One of the first students to complete the Master of Science in Global Health (MSc-GH) at Duke, Jackie Ndirangu has not slowed down since her graduation in 2010.
Kathleen Sikkema, professor of psychology and neuroscience, global health, and psychiatry and behavioral sciences, has been selected as the first Gosnell Family Professor of Global Health at Duke University.
As global health students and scholars wrap up their summer fieldwork and return to Duke from around the world, DGHI is welcoming a new class of 35 master’s degree students, four new doctoral scholars and more than 250 returning undergraduate majors and minors.
Fifty-five DGHI-affiliated authors—including faculty, staff and alumni—shared new discoveries on a variety of global health topics in peer-reviewed publications this summer.
A third of insured people with cancer end up paying more out-of-pocket than they expected, despite having health coverage, researchers at the Duke Cancer Institute--including DGHI affiliate Yousuf Zafar--have found.
Kathryn Whetten, professor of public policy and global health, thinks task sharing has the potential to narrow the mental health treatment gap in low- and middle-income countries. She’s been awarded a five-year $3.4 million grant from the National Institute of Mental Health that aims to evaluate the scaling-up of task sharing mental health care in Kenya.
This year, five new trainees will join the Global Health Pathway for Residents and Fellows, administered by the Duke Hubert-Yeargan Center for Global Health, a part of the Duke Global Health Institute (DGHI).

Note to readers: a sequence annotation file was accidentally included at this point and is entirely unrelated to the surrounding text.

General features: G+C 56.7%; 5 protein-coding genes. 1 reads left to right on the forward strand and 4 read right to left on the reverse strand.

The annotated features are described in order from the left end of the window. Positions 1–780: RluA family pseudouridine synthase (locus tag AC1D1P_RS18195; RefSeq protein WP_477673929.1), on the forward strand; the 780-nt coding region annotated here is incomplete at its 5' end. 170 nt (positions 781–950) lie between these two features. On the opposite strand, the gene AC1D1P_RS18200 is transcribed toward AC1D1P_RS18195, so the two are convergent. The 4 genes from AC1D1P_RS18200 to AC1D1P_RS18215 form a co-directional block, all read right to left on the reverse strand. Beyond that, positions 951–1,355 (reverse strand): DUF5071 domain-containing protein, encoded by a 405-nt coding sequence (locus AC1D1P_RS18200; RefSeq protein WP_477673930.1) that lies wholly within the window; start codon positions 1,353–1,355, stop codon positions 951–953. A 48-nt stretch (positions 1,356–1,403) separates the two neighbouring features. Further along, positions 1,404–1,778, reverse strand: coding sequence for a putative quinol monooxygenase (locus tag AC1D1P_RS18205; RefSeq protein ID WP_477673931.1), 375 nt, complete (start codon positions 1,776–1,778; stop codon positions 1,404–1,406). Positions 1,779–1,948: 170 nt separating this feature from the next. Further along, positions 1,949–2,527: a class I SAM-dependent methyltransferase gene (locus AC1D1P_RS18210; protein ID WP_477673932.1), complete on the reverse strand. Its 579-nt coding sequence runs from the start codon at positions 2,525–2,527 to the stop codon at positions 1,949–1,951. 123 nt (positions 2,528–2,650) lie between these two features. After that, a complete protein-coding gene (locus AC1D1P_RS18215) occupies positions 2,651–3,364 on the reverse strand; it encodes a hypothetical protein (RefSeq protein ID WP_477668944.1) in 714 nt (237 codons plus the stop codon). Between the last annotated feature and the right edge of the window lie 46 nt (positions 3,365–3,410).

Developed in 2008, the Pratt Pouch—a ketchup packet-like pouch of antiretroviral drugs—has already saved thousands of lives in Ecuador, Zambia and Tanzania. And now, its reach is expanding in Ecuador and a new initiative will bring the pouch to Uganda.
Twenty years after founding Family Health Ministries, a non-profit health organization in Haiti, associate global health professor and OB/GYN physician David Walmer and his wife, adjunct associate professor Katherine Walmer, have extended their efforts to fight cervical cancer through Haiti sans Cervical Cancer, a non-profit organization they co-founded that has helped bring together some of the world’s foremost NGOs to revolutionize cervical cancer care in the country.
DGHI's partnership with the Kilimanjaro Christian Medical Center and the Kilimanjaro Christian Medical University College is among our strongest and most successful international collaborations, and DGHI Board of Advisors member Tom Gorrie and his wife, Meg Gorrie, have played a critical role in that success.The Gorries recently traveled to Moshi, Tanzania, for the unveiling of a plaque at KCMC honoring their generous support of the collaboration.